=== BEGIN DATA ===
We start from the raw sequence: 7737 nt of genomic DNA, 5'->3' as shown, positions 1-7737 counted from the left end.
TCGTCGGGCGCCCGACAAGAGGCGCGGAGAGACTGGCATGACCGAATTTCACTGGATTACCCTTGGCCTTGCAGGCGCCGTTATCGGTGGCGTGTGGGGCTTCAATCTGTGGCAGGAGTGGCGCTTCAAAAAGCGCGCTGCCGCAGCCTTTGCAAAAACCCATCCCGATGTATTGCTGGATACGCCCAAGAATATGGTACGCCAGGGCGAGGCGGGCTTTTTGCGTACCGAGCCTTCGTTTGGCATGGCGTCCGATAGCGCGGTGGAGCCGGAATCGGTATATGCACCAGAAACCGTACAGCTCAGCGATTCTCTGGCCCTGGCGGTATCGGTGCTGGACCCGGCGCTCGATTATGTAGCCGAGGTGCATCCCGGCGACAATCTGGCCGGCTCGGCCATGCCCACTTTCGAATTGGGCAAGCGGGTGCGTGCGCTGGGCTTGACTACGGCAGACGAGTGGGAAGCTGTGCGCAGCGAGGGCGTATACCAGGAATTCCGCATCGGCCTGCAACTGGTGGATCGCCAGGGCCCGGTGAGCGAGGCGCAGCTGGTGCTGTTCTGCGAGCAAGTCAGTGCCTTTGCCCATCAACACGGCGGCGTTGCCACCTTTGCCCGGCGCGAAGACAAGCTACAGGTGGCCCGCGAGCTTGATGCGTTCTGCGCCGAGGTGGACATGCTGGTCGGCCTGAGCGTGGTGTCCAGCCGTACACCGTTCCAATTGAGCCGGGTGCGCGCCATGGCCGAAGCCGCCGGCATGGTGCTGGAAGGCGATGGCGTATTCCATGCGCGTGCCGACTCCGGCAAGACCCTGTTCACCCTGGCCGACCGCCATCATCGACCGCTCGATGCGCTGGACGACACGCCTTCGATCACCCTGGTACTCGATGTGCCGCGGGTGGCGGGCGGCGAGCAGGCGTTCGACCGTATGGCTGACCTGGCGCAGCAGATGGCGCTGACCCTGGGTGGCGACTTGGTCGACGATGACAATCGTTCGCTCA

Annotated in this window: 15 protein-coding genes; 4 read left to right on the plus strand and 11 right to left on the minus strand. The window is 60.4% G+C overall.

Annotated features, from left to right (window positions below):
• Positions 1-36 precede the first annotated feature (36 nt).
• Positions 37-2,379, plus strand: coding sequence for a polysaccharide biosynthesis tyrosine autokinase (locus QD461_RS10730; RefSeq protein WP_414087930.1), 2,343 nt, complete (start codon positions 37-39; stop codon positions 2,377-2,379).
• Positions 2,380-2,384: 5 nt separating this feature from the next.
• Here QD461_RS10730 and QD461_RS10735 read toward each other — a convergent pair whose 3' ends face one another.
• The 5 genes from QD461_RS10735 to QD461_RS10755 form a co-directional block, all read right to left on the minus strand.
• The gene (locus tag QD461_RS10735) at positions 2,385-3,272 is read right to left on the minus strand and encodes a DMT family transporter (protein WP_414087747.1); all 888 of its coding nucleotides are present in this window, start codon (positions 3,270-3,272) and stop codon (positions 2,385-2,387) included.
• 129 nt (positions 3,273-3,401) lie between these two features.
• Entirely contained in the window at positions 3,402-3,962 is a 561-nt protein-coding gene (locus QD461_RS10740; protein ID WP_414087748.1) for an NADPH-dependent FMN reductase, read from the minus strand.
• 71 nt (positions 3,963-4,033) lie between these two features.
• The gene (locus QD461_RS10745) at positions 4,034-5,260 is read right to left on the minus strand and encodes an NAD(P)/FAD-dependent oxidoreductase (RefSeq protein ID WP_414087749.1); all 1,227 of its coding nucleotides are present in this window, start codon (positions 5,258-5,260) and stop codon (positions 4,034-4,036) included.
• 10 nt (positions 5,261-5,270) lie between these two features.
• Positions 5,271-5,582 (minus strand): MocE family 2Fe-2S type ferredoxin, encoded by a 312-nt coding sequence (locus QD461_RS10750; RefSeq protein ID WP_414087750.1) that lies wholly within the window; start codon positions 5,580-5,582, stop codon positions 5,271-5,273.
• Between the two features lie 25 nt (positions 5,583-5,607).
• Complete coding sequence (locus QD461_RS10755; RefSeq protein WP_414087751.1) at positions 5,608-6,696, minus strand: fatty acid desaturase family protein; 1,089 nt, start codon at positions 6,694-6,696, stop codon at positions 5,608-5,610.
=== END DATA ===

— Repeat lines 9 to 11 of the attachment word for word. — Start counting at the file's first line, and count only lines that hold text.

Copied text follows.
• The 5 genes from QD461_RS10735 to QD461_RS10755 form a co-directional block, all read right to left on the minus strand.
• The gene (locus tag QD461_RS10735) at positions 2,385-3,272 is read right to left on the minus strand and encodes a DMT family transporter (protein WP_414087747.1); all 888 of its coding nucleotides are present in this window, start codon (positions 3,270-3,272) and stop codon (positions 2,385-2,387) included.
• 129 nt (positions 3,273-3,401) lie between these two features.